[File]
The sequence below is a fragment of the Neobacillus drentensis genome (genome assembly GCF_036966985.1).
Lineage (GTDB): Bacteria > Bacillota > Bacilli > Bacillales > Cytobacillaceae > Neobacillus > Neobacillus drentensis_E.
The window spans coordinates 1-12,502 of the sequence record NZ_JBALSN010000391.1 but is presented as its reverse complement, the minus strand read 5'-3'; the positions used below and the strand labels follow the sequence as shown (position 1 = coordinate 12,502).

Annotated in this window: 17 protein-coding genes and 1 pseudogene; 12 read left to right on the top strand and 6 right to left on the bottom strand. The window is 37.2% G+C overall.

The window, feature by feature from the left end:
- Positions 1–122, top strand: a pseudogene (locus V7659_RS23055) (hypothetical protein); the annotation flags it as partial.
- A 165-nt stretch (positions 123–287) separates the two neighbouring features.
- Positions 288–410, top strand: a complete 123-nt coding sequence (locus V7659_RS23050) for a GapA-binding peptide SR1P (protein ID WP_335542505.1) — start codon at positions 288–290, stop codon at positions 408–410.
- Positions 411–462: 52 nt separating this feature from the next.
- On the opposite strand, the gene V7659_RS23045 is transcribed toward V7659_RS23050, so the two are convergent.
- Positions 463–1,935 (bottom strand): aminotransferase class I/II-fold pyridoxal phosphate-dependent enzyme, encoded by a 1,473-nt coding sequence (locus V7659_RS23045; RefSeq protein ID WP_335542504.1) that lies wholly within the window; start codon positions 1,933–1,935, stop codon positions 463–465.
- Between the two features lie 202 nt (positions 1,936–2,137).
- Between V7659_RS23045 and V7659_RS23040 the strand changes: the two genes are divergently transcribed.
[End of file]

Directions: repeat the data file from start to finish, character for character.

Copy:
The sequence below is a fragment of the Neobacillus drentensis genome (genome assembly GCF_036966985.1).
Lineage (GTDB): Bacteria > Bacillota > Bacilli > Bacillales > Cytobacillaceae > Neobacillus > Neobacillus drentensis_E.
The window spans coordinates 1-12,502 of the sequence record NZ_JBALSN010000391.1 but is presented as its reverse complement, the minus strand read 5'-3'; the positions used below and the strand labels follow the sequence as shown (position 1 = coordinate 12,502).

Annotated in this window: 17 protein-coding genes and 1 pseudogene; 12 read left to right on the top strand and 6 right to left on the bottom strand. The window is 37.2% G+C overall.

The window, feature by feature from the left end:
- Positions 1–122, top strand: a pseudogene (locus V7659_RS23055) (hypothetical protein); the annotation flags it as partial.
- A 165-nt stretch (positions 123–287) separates the two neighbouring features.
- Positions 288–410, top strand: a complete 123-nt coding sequence (locus V7659_RS23050) for a GapA-binding peptide SR1P (protein ID WP_335542505.1) — start codon at positions 288–290, stop codon at positions 408–410.
- Positions 411–462: 52 nt separating this feature from the next.
- On the opposite strand, the gene V7659_RS23045 is transcribed toward V7659_RS23050, so the two are convergent.
- Positions 463–1,935 (bottom strand): aminotransferase class I/II-fold pyridoxal phosphate-dependent enzyme, encoded by a 1,473-nt coding sequence (locus V7659_RS23045; RefSeq protein ID WP_335542504.1) that lies wholly within the window; start codon positions 1,933–1,935, stop codon positions 463–465.
- Between the two features lie 202 nt (positions 1,936–2,137).
- Between V7659_RS23045 and V7659_RS23040 the strand changes: the two genes are divergently transcribed.